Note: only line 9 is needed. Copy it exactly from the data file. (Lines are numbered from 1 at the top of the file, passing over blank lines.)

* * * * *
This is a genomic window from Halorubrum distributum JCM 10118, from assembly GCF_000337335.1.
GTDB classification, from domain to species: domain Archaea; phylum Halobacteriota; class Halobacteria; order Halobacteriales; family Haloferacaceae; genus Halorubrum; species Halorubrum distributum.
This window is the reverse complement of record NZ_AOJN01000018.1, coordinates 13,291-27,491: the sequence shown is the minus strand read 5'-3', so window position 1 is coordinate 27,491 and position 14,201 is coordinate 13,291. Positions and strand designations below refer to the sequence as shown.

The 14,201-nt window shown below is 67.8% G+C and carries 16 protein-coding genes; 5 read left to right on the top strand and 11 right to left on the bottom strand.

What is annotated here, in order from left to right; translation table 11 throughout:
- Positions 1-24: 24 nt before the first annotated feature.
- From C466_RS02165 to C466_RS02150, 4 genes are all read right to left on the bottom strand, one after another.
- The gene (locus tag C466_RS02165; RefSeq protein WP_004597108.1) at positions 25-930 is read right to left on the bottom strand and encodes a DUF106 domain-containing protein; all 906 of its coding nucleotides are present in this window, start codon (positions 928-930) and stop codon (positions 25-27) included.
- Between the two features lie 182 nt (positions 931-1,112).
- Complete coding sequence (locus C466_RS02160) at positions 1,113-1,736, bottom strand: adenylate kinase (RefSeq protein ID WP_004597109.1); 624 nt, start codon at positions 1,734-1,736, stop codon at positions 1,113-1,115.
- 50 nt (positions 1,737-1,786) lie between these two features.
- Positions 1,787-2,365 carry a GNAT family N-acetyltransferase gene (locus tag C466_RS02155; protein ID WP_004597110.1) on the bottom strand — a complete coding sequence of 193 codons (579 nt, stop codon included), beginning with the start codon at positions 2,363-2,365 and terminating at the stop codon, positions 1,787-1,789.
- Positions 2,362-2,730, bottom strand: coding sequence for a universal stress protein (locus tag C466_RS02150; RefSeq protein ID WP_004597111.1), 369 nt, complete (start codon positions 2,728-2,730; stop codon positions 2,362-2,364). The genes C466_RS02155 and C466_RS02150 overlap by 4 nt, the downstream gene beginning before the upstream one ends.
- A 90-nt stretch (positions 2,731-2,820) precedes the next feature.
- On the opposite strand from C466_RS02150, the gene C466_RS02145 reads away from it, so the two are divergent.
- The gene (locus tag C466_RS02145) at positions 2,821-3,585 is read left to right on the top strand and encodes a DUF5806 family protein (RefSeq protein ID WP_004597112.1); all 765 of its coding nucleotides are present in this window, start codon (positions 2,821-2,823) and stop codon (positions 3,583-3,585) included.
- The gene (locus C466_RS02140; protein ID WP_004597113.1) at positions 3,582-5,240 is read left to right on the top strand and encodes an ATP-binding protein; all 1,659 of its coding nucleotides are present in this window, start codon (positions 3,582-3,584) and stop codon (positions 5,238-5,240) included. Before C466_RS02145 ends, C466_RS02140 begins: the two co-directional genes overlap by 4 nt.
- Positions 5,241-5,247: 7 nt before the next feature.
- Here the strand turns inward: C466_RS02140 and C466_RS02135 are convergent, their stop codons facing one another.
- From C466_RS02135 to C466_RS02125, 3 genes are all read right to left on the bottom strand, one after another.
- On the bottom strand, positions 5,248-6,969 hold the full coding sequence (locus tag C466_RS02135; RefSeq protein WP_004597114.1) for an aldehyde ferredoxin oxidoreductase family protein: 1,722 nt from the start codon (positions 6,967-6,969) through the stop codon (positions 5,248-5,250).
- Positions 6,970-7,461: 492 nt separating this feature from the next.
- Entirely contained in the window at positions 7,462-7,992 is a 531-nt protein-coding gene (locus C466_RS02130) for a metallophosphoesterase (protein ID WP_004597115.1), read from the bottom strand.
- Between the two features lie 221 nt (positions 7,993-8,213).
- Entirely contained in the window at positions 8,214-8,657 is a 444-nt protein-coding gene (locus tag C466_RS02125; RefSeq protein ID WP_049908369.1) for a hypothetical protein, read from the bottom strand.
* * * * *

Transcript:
- Between the two features lie 182 nt (positions 931-1,112).